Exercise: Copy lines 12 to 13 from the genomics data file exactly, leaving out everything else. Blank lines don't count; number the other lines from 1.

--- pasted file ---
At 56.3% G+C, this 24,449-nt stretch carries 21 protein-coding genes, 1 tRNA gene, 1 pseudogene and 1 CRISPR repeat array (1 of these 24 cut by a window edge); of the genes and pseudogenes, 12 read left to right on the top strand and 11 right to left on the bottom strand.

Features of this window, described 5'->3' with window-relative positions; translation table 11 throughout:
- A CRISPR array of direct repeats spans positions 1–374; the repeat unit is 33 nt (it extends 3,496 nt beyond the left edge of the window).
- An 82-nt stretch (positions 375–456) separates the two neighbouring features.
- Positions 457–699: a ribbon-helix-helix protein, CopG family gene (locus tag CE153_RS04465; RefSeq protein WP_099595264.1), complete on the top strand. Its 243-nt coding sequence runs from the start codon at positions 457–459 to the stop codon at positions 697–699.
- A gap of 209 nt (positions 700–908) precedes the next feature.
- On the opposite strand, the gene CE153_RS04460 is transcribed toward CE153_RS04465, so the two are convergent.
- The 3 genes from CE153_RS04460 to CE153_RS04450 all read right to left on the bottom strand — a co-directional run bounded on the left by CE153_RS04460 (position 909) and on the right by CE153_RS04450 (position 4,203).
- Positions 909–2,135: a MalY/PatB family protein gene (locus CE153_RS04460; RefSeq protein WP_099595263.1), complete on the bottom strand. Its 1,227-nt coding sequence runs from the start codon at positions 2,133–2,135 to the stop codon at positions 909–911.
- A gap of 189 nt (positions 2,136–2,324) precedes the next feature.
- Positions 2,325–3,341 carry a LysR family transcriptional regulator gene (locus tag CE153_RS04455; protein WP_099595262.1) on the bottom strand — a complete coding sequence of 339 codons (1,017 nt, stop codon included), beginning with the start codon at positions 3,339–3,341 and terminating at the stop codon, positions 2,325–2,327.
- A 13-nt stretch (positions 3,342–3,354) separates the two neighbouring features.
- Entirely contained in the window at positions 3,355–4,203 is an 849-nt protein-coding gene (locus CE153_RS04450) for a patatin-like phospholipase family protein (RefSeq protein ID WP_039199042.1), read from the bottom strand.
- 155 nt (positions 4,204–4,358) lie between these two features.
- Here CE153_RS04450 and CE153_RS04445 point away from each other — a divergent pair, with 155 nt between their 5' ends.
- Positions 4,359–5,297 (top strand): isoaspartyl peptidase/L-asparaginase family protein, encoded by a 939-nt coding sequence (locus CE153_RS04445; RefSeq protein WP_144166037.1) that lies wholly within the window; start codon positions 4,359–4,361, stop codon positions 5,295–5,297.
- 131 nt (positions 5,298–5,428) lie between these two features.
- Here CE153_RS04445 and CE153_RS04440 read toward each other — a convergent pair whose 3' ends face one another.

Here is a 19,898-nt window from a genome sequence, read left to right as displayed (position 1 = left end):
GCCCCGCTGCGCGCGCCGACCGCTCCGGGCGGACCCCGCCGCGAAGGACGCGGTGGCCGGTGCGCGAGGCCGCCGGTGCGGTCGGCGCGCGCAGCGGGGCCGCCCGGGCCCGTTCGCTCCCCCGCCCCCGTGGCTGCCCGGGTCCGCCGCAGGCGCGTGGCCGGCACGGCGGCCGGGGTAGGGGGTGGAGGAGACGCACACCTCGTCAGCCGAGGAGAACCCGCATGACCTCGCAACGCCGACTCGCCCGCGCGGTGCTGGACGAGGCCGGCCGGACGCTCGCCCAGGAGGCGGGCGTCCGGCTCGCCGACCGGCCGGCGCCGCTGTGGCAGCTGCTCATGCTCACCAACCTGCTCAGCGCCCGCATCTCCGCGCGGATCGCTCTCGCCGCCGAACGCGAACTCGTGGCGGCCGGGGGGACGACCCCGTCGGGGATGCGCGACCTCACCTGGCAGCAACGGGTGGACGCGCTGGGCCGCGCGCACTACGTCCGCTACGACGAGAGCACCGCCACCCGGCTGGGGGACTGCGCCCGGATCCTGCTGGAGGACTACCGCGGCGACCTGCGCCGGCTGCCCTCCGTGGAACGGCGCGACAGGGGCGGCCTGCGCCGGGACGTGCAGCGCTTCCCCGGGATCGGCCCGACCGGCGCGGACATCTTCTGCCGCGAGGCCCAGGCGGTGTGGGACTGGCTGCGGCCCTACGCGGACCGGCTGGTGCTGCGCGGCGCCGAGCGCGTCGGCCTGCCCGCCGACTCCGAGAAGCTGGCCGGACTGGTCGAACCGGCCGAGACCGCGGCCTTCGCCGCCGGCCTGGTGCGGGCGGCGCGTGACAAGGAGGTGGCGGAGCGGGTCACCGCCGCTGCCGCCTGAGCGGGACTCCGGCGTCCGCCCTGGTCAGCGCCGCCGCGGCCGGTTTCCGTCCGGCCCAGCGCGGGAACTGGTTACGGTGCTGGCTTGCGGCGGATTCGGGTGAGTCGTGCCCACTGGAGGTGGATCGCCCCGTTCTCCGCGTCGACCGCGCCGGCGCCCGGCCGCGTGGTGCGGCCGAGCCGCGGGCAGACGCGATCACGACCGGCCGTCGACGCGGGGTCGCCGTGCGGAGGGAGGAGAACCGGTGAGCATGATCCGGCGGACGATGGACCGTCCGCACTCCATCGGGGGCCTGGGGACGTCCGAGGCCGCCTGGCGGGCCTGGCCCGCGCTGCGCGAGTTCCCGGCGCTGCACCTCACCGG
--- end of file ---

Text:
- A 13-nt stretch (positions 3,342–3,354) separates the two neighbouring features.
- Entirely contained in the window at positions 3,355–4,203 is an 849-nt protein-coding gene (locus CE153_RS04450) for a patatin-like phospholipase family protein (RefSeq protein ID WP_039199042.1), read from the bottom strand.